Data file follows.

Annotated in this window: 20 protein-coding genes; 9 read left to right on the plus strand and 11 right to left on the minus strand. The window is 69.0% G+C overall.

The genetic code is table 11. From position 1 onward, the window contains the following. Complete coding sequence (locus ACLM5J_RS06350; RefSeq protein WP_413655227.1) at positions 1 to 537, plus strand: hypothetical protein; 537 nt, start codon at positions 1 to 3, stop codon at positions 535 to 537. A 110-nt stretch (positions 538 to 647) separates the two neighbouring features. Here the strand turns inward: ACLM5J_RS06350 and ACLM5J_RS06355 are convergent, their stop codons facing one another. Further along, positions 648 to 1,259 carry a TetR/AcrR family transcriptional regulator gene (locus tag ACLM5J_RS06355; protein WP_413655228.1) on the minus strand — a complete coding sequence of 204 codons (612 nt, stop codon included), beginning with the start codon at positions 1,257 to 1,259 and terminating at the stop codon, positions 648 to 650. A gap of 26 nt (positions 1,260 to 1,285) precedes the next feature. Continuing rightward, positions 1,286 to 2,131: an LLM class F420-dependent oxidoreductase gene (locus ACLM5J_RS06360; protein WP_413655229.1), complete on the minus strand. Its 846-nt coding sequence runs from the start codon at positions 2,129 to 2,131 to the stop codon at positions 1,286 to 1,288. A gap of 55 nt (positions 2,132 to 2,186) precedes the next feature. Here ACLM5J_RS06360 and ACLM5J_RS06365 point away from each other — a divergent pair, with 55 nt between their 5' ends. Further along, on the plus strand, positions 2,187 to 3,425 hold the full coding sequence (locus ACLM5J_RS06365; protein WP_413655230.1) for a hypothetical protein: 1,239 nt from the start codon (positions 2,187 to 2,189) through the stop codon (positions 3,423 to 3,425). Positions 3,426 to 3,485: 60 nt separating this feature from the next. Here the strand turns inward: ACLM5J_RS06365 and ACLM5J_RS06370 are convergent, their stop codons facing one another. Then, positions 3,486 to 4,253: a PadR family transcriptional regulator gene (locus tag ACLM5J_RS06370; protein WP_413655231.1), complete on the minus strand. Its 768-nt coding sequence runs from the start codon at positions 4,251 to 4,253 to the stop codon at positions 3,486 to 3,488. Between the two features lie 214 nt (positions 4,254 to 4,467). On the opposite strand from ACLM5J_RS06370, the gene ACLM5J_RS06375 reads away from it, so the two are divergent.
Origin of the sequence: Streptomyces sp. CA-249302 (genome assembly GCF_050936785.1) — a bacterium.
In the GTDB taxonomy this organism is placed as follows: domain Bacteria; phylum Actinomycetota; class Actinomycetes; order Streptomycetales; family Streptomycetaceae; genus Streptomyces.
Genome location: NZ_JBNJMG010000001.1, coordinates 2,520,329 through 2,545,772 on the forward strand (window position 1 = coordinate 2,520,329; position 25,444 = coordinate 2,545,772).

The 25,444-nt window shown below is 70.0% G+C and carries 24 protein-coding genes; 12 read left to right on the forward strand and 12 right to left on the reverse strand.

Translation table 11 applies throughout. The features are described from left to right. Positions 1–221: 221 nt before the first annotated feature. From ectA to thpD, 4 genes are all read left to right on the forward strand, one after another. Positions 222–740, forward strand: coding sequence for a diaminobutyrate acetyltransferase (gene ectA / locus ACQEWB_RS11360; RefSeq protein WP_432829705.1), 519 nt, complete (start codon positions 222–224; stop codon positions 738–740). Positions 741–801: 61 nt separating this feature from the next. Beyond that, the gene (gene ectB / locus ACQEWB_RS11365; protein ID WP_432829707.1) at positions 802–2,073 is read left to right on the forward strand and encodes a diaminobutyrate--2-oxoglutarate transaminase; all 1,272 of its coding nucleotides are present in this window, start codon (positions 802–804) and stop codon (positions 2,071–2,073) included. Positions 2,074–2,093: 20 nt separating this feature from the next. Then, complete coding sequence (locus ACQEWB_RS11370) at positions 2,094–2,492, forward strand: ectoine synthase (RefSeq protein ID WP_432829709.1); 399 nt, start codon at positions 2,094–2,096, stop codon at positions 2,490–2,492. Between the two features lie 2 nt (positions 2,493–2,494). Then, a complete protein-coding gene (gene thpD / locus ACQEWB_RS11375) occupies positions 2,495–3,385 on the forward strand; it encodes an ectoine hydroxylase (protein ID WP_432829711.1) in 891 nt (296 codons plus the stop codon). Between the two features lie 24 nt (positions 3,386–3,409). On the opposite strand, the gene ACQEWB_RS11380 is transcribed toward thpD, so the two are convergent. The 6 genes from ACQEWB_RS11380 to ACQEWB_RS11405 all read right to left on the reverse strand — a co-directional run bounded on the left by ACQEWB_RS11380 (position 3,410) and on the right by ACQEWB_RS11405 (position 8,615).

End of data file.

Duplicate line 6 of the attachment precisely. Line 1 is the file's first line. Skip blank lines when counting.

The 25,444-nt window shown below is 70.0% G+C and carries 24 protein-coding genes; 12 read left to right on the forward strand and 12 right to left on the reverse strand.